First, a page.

Unlisted Brand • Jean-Charles Brosseau Ombre Rose • Fragrances
|Would buy this product again.||68%|
Age: 25-29 Skin: Combination, Fair-Medium Hair: Brown Eyes: Blue
Reading the reviews - it's so touching that this scent seems to come with so many emotive story. Here is mine...My mum wore this perfume throughout the 80s and 90s . I was shuffling through her beauty products last weekend (admittedly looking for something to 'borrow' as I am unlikely to pickup my bottle of duty free Chanel no5 anytime soon) and the briefest of sniffs tool me right back to when I was a little girl. Mum would pickup my sister and I after work and the subtle, powdery scent of OmbrÃ© Rose would be warmed through her neck and coat as she gave us a big hug. I love this scent, I love the memories, I love that its understated. Just beautiful!
Age: 56 & Over Skin: Combination, Medium, Neutral Hair: Silver, Straight, Fine Eyes: Hazel
I got a great deal on this on drugstore.com, because I was going back to the classic scents I used to wear back in the late '80's and early '90's. Ombre Rose was my signature "office wear" scent. It smelled exactly the same now. A blast of baby powder first which wears off after a couple of minutes to a drydown of a honeyed rose (on me) and a spicy note too. My SO says it smells like a spicy baby powder and it does not irritate his allergies. Really gorgeous bottle too. I bought the 3.4 oz, so it should last awhile. I would buy again if drugstore.com keeps it in stock. I can't stand the fruit salad scents that is so prevalent now. I had to give away those to my nieces who loves them.
Age: Unknown Skin: Acne-prone, Dark, Warm Hair: Black, Relaxed, Coarse Eyes: Black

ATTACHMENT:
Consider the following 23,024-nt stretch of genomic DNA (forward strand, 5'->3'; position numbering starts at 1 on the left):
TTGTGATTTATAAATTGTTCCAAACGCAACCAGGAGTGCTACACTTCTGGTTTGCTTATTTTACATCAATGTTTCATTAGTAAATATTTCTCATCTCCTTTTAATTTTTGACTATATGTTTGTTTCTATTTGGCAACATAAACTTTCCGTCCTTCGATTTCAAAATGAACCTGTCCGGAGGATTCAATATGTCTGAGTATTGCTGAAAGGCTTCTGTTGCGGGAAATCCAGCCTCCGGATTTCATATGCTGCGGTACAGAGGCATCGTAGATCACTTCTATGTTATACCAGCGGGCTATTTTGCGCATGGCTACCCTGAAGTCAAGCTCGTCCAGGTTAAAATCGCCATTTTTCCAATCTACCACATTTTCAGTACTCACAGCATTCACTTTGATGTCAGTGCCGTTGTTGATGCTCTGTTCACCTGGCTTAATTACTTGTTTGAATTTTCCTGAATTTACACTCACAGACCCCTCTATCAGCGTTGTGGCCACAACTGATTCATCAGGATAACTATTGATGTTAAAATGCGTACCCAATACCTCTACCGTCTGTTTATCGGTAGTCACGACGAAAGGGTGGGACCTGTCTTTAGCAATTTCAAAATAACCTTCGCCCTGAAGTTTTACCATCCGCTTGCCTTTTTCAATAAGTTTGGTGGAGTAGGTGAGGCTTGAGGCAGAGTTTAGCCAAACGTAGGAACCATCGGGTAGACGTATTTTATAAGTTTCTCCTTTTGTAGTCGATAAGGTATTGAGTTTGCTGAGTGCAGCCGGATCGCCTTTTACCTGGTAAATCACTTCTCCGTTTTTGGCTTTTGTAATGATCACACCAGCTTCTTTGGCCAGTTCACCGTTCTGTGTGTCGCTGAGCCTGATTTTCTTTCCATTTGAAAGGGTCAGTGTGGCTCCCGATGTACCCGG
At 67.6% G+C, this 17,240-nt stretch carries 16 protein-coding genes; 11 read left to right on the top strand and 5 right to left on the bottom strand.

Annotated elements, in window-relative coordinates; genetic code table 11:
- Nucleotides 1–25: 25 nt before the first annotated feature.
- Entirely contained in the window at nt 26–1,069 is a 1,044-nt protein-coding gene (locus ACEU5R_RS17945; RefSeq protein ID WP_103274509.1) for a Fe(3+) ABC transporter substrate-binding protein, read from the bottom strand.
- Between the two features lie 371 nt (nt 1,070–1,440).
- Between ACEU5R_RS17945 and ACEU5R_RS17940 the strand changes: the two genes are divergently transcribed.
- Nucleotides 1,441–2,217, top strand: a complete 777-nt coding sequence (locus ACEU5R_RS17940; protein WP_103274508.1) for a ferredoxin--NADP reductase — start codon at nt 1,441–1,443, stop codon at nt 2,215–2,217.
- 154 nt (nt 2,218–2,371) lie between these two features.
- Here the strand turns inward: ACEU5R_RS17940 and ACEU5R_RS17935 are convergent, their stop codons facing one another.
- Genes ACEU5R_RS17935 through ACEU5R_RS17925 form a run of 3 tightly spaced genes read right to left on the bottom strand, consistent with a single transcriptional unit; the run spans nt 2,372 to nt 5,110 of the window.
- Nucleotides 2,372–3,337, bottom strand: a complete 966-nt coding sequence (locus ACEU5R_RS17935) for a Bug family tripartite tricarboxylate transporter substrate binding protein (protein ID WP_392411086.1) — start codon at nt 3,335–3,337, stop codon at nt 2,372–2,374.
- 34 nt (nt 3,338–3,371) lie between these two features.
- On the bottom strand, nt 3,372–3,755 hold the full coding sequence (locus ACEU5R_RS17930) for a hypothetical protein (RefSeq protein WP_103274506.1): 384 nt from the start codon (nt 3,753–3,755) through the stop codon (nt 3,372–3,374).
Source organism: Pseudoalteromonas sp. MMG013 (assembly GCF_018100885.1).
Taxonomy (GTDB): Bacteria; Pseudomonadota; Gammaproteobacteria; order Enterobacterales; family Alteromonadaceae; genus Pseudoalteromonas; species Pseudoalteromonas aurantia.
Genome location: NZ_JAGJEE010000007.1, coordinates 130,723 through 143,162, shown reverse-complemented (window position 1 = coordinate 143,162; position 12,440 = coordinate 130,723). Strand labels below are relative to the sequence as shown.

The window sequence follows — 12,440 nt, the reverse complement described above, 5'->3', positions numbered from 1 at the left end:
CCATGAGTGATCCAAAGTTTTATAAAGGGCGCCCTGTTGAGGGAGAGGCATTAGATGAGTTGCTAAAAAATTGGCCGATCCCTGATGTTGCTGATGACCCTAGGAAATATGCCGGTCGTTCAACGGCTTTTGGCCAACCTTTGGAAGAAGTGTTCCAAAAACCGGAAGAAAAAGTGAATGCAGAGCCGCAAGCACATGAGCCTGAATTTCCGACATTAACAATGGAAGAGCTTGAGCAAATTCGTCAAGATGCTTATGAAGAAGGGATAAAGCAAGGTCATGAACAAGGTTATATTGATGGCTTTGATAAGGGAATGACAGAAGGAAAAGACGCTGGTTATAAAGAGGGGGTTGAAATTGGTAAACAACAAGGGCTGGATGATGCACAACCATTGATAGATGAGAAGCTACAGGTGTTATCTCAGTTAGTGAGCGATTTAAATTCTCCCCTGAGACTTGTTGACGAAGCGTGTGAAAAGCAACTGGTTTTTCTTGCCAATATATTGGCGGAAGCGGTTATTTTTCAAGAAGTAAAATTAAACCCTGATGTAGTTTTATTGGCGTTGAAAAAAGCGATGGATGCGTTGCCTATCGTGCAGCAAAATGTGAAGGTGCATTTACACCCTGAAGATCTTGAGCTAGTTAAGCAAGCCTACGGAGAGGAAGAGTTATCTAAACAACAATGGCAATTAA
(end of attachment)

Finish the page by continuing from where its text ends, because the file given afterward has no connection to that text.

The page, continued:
I recently hijacked my mother's older-than-dirt perfume miniatures that were in a box that included Ombre Rose, Ombre Bleue, Robert Piguet Fracas and Bandit and Niki de Saint Phalle. The Ombre Rose is one of the best of these miniatures. I don't like strong rose based scents especially if they smell very synthetic and strong because they come across like rose scented Airwick spray but Ombre Rose has a soft rose scent mixed with a bit of a baby powder scent mixed with other notes that I'm not sure of at the moment.
I find Ombre Rose to be strangely wearable in that retro vintage outfit sort of way. Ladylike and vintage as far as this scent goes but not museum and 'ancient'-like. Ombre Rose is almost like a grown up, more complex and more sophisticated version of Love's Baby Soft or something. I think I like, this vintage Ombre Rose find/steal anyway, because it's still very different from the very young and clone-ish new perfumes that are sold everywhere nowadays and if you want very distinctive newer perfumes these days you have to pay a heck of a lot out!
Age: 36-43 Skin: Normal, Olive, Warm Hair: Brown, Curly, Medium Eyes: Brown
I'm one of the few lovers of rose scent as it seems most people don't care for them -- I like rose fragrances in most all its forms (soft, fresh, sweet, oriental, chypre, arabian, leather, smoky).
This, to my nose, is more of an intoxicating, sweet, feminine, powdery, slightly soapy scent (the rosewood & geranium lends it a Ivory soap aroma) than it is a true rose fragrance. The rose note is there but it is not very distinct.
Rosewood, vetiver, geranium, ylang-ylang, cedar, honey, cinnamon and orris root are more discernible in this perfume than is the note of rose.
Age: 25-29 Skin: Other, Fair Hair: Brunette Eyes: Hazel
Picturing pure white Snow falling on rich Velvet cloth
of Crimson, The Aldehyde Opening of Ombre Rose Conjuring
The Scent of Dry Winter Air Wet Rosewood adds a Tinge of
Cold Rose the drydown Consists of a note of snow covered
ceder steeps though the Air giving a Green Cypress freshness Brisk and awakening Iris Gives Ombre an Old
Soul frozen in time it's Powdery Nuance Conjours Images
of Old Long lost Love letters delicately Decaying through Time like a wing of a Moth or Dark violet petals
in Old Leather bounded Books falling on the lacquered
Wooded Floor in the vast but Intimate Library den in a
large Victorian Home on the outskirts of a Wintry
New England Town.
Musk Opens the drydown With a Subtlety not Overpowering or Cloyish Cinnamon makes it's
presence known but doesn't Dominates like almost
all Cinnamon notes does, Lily note has to be the